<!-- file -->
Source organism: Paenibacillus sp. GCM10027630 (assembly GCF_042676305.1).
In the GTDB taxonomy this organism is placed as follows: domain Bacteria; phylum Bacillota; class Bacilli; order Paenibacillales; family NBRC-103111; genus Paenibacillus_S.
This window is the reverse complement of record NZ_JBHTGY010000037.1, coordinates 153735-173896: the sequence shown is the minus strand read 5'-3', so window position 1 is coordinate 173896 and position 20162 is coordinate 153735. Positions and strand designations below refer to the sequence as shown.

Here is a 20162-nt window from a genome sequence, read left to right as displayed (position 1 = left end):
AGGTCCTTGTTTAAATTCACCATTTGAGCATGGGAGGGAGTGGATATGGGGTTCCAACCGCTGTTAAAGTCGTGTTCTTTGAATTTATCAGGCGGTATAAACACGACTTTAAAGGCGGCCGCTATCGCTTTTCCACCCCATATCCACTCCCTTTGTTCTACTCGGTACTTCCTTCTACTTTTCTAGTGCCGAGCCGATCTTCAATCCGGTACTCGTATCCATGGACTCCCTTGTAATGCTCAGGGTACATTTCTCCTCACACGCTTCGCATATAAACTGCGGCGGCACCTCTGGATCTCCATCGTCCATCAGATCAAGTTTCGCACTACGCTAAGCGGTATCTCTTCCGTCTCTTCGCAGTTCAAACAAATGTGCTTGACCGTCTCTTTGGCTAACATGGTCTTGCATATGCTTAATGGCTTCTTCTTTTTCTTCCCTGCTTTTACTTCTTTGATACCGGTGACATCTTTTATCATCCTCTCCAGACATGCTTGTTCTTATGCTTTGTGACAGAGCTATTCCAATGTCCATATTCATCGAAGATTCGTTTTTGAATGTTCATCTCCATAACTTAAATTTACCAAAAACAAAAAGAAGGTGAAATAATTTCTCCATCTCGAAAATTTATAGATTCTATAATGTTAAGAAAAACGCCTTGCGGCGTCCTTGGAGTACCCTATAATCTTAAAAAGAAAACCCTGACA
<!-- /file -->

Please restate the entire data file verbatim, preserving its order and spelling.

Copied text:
Source organism: Paenibacillus sp. GCM10027630 (assembly GCF_042676305.1).
In the GTDB taxonomy this organism is placed as follows: domain Bacteria; phylum Bacillota; class Bacilli; order Paenibacillales; family NBRC-103111; genus Paenibacillus_S.
This window is the reverse complement of record NZ_JBHTGY010000037.1, coordinates 153735-173896: the sequence shown is the minus strand read 5'-3', so window position 1 is coordinate 173896 and position 20162 is coordinate 153735. Positions and strand designations below refer to the sequence as shown.

Here is a 20162-nt window from a genome sequence, read left to right as displayed (position 1 = left end):
AGGTCCTTGTTTAAATTCACCATTTGAGCATGGGAGGGAGTGGATATGGGGTTCCAACCGCTGTTAAAGTCGTGTTCTTTGAATTTATCAGGCGGTATAAACACGACTTTAAAGGCGGCCGCTATCGCTTTTCCACCCCATATCCACTCCCTTTGTTCTACTCGGTACTTCCTTCTACTTTTCTAGTGCCGAGCCGATCTTCAATCCGGTACTCGTATCCATGGACTCCCTTGTAATGCTCAGGGTACATTTCTCCTCACACGCTTCGCATATAAACTGCGGCGGCACCTCTGGATCTCCATCGTCCATCAGATCAAGTTTCGCACTACGCTAAGCGGTATCTCTTCCGTCTCTTCGCAGTTCAAACAAATGTGCTTGACCGTCTCTTTGGCTAACATGGTCTTGCATATGCTTAATGGCTTCTTCTTTTTCTTCCCTGCTTTTACTTCTTTGATACCGGTGACATCTTTTATCATCCTCTCCAGACATGCTTGTTCTTATGCTTTGTGACAGAGCTATTCCAATGTCCATATTCATCGAAGATTCGTTTTTGAATGTTCATCTCCATAACTTAAATTTACCAAAAACAAAAAGAAGGTGAAATAATTTCTCCATCTCGAAAATTTATAGATTCTATAATGTTAAGAAAAACGCCTTGCGGCGTCCTTGGAGTACCCTATAATCTTAAAAAGAAAACCCTGACA